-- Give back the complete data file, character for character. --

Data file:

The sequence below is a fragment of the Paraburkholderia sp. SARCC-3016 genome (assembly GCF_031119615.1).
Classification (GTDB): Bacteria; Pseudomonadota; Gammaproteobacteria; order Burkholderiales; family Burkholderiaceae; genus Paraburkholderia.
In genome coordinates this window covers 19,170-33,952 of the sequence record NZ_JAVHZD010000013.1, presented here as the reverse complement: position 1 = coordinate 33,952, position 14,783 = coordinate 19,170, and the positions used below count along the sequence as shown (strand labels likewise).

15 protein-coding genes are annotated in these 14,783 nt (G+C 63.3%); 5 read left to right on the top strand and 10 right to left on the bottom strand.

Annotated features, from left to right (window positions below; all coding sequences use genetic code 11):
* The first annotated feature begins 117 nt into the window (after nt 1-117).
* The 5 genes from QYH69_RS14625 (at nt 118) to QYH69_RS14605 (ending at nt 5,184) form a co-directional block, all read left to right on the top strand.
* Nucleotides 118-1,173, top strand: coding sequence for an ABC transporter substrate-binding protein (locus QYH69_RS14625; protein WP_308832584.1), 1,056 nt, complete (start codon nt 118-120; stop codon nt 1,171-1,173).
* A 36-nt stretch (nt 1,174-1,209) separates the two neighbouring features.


The sequence below is a fragment of the Paraburkholderia sp. SARCC-3016 genome (assembly GCF_031119615.1).
Classification (GTDB): Bacteria; Pseudomonadota; Gammaproteobacteria; order Burkholderiales; family Burkholderiaceae; genus Paraburkholderia.
In genome coordinates this window covers 19,170-33,952 of the sequence record NZ_JAVHZD010000013.1, presented here as the reverse complement: position 1 = coordinate 33,952, position 14,783 = coordinate 19,170, and the positions used below count along the sequence as shown (strand labels likewise).

15 protein-coding genes are annotated in these 14,783 nt (G+C 63.3%); 5 read left to right on the top strand and 10 right to left on the bottom strand.

Annotated features, from left to right (window positions below; all coding sequences use genetic code 11):
* The first annotated feature begins 117 nt into the window (after nt 1-117).
* The 5 genes from QYH69_RS14625 (at nt 118) to QYH69_RS14605 (ending at nt 5,184) form a co-directional block, all read left to right on the top strand.
* Nucleotides 118-1,173, top strand: coding sequence for an ABC transporter substrate-binding protein (locus QYH69_RS14625; protein WP_308832584.1), 1,056 nt, complete (start codon nt 118-120; stop codon nt 1,171-1,173).
* A 36-nt stretch (nt 1,174-1,209) separates the two neighbouring features.